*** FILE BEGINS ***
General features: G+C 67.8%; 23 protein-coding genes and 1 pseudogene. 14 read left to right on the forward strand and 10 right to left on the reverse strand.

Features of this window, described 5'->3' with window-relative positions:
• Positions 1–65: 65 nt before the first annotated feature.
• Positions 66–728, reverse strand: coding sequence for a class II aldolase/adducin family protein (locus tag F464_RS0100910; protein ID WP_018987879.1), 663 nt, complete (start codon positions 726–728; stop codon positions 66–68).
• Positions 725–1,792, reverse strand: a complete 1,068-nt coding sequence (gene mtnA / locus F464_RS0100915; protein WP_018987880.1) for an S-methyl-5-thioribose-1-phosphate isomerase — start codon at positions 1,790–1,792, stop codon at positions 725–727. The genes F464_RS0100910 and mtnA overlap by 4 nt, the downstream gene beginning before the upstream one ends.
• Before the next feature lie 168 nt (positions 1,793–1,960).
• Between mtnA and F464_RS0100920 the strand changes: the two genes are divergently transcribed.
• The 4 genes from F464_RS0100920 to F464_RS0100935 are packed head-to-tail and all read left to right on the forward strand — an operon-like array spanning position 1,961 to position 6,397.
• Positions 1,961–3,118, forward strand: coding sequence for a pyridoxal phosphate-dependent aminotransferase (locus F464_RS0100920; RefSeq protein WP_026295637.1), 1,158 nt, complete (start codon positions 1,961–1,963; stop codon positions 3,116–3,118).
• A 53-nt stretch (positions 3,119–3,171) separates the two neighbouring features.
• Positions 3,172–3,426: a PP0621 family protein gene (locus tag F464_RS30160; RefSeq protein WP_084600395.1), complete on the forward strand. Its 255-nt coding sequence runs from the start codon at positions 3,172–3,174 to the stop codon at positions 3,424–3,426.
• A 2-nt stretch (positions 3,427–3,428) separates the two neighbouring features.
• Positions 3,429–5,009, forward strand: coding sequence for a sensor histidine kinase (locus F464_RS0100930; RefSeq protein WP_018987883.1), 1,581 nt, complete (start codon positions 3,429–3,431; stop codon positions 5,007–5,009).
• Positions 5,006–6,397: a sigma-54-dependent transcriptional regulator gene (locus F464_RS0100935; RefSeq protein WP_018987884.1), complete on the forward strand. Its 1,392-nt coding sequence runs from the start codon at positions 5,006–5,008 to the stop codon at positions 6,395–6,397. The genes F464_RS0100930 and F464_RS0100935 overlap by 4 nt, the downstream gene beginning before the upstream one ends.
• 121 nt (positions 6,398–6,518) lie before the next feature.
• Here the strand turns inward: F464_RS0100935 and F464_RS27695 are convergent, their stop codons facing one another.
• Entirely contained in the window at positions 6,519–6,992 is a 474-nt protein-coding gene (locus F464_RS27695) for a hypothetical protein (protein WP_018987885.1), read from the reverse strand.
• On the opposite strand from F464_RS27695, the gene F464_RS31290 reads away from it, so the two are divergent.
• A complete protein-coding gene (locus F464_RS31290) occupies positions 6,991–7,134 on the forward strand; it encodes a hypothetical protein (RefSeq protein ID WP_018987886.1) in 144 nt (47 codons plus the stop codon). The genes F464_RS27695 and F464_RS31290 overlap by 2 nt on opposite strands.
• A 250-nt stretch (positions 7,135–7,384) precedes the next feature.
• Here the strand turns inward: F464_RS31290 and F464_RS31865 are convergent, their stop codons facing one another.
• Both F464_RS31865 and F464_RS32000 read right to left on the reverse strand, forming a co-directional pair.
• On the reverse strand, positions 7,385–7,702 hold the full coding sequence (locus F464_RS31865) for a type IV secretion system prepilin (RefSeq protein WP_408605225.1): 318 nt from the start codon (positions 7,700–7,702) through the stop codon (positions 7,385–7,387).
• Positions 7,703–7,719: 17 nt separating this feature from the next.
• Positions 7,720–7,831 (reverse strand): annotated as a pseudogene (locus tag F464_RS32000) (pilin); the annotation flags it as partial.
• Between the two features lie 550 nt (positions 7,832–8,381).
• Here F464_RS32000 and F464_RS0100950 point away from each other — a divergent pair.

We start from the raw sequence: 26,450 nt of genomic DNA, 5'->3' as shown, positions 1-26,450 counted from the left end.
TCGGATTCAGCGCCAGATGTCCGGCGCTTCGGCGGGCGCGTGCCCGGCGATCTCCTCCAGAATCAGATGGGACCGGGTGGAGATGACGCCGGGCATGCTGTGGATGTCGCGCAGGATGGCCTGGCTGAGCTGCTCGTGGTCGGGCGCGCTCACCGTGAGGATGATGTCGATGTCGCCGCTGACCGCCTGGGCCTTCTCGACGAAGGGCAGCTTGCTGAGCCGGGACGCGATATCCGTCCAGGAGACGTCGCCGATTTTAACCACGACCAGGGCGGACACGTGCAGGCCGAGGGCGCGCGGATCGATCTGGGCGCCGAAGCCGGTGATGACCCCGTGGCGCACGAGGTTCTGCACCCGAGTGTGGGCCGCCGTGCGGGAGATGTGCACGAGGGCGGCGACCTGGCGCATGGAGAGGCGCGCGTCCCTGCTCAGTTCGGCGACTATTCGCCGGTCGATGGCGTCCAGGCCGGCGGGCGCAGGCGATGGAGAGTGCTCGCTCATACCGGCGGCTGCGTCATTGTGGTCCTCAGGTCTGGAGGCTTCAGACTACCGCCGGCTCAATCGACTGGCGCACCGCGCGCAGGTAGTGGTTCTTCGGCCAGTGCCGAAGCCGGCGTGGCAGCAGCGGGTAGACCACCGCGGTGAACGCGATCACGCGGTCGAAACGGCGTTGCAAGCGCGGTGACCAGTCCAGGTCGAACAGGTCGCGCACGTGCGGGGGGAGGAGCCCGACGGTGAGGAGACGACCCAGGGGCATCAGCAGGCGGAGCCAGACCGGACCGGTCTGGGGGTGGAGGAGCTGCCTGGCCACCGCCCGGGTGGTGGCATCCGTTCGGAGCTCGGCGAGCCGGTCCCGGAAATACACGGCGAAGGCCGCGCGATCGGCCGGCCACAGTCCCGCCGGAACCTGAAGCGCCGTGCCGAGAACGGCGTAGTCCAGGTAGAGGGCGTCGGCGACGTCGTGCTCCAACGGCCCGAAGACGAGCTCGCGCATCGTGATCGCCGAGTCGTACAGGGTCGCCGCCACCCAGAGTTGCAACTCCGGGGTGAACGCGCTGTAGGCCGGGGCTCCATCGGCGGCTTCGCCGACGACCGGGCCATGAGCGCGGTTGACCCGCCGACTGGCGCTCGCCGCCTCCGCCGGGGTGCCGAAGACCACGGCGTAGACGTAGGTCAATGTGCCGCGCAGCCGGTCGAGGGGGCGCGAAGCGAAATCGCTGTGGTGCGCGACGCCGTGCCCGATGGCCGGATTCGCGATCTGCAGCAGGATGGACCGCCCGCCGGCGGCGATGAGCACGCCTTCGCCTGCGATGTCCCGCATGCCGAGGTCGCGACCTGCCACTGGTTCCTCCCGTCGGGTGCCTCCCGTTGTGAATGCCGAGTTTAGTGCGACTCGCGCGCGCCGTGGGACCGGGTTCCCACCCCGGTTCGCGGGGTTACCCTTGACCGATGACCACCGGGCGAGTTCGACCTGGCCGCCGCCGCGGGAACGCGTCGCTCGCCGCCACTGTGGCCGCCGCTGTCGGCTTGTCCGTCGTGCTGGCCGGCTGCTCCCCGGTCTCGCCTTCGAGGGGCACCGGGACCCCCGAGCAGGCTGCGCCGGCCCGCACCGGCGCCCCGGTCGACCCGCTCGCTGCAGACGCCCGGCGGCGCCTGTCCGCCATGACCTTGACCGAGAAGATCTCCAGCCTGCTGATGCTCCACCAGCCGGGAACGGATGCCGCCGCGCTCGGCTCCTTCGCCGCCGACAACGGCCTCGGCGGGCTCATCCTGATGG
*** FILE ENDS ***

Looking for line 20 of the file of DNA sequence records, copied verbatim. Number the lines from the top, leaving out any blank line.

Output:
• A 250-nt stretch (positions 7,135–7,384) precedes the next feature.